Thursday, 22 October 2015

Bonus Releases IV. Cryptobiosis by Elliot Thorpe (December 2005)

Fortunately, Cryptobiosis, which sees the debut of new writer Elliot Thorpe, a sometime-contributor over at Den of Geek, is a distinctly classier production than Her Final Flight the previous December. It blends something of the atmosphere of Horror of Fang Rock (the two stories are set in a similar period) with a considerably more supernatural bent, making the final package a reasonably effective hour of Doctor Who. As the play begins, Peri and the Sixth Doctor have spent the last six days on the Lankester, a ship travelling from Madagascar to New Orleans in October 1901 (and presumably named after Sir Ray Lankester, who lived from 1847-1929 and was one of the 19th century’s most respected zoologist/biologists). Doctor Who on board a ship in the past always feels to me like a base-under-siege structure with a bit of twist, as there’s the added historical dimension and atmosphere gained from the (in this case quite detailed) Patrick-O’Brian-esque maritime trappings. Just as you’d expect, Gary Russell pitches us into the high seas very convincingly – one of the most obvious settings for an audio medium in a sense, given the number of different ways you can signal your surroundings effectively with water – and, for a composer who certainly has the occasional off day, Darlington’s moody score is one of his best.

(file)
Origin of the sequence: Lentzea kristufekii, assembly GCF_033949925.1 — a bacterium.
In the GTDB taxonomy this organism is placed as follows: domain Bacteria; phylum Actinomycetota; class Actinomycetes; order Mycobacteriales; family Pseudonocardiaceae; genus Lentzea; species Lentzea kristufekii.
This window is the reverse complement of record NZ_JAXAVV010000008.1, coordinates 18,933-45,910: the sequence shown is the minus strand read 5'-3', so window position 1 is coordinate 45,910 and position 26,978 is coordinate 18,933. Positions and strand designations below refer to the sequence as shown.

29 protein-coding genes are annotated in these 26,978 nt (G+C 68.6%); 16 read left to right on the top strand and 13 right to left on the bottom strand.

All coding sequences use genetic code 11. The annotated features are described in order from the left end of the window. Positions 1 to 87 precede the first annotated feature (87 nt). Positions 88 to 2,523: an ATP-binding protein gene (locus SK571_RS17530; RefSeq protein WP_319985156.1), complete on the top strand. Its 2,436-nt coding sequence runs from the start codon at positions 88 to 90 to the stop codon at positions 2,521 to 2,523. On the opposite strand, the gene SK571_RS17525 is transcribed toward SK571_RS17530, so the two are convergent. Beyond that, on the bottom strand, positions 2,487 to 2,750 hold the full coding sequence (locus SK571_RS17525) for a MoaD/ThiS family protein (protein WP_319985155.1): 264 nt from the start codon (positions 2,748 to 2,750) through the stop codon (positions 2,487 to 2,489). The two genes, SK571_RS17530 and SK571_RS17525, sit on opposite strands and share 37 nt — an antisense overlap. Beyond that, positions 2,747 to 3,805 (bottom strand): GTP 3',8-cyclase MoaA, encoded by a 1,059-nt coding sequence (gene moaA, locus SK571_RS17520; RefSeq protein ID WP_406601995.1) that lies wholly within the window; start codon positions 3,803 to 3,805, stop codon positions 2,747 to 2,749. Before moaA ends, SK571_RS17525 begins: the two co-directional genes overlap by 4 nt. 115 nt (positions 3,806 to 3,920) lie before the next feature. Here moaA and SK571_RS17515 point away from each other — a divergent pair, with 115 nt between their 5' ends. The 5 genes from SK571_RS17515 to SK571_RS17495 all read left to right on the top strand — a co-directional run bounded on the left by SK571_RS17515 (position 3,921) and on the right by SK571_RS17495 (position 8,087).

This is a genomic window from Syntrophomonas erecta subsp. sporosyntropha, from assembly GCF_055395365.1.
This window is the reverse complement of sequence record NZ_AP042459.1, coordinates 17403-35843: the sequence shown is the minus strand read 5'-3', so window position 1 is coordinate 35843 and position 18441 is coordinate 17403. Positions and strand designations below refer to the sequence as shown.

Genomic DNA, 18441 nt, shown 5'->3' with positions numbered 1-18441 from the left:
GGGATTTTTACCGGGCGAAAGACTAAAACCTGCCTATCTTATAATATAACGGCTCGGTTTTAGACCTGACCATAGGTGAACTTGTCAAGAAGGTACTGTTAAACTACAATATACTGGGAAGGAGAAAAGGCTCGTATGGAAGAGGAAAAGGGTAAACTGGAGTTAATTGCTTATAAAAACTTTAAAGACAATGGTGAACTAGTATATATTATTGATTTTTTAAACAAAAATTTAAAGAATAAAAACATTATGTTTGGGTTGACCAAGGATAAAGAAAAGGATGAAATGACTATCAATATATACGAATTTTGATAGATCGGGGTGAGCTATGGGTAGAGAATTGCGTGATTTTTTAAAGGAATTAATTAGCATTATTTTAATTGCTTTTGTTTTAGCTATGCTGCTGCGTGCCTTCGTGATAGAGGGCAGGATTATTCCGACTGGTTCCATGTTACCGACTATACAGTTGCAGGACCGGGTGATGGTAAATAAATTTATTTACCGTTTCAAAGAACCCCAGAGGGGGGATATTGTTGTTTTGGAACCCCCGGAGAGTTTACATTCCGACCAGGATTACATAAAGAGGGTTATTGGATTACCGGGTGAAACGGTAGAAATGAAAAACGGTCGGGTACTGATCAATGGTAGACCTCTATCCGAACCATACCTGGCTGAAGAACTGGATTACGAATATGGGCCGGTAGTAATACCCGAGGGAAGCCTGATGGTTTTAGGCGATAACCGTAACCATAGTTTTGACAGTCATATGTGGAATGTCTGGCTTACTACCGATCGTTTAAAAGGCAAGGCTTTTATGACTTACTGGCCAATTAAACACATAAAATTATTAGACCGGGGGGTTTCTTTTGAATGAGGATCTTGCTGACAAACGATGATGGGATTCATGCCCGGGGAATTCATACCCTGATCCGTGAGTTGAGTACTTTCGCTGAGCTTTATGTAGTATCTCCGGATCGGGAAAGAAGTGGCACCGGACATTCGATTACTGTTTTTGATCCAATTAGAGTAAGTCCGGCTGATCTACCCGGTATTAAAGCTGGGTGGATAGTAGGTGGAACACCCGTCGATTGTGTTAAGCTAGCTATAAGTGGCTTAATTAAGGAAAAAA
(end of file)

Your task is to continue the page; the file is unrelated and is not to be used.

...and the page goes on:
Thorpe makes the refreshing move of having the Doctor and Peri already being a long-established part of the action when the play opens; Cryptobiosis resembles the second half of a Season 22-style two-part story in which the Doctor and Peri take a great deal of time getting ingratiated with the crew amid the regular suspicions and so on. Thorpe simply skips all that, and that is to the structure’s benefit. It’s also (surprisingly) something of a novelty to hear this classic pairing working together; since Evelyn’s introduction, Peri’s BF adventures seem to be almost exclusively with Davison’s Doctor. Baker and Bryant work in this atmospheric period-piece milieu just as well as you’d expect (my personal highlight between them is the following exchange: “Doctor, it could be dangerous!”/“Then I’d appreciate some support!”, although the Doctor saying Peri “is entitled to a wonderful future” is also a treat), and the Doctor even gets to use his medical knowledge when he plays at being the ship’s sawbones. The zoological slant to the adventure gives Peri way into the action; even if it’s a touch obvious to pair her with the only other female character for much of the story, the scenes she shares with Amphitrite are still quite nicely done, and it means the palpable anger she feels against De Raquin is emotionally true (and well-played by Bryant).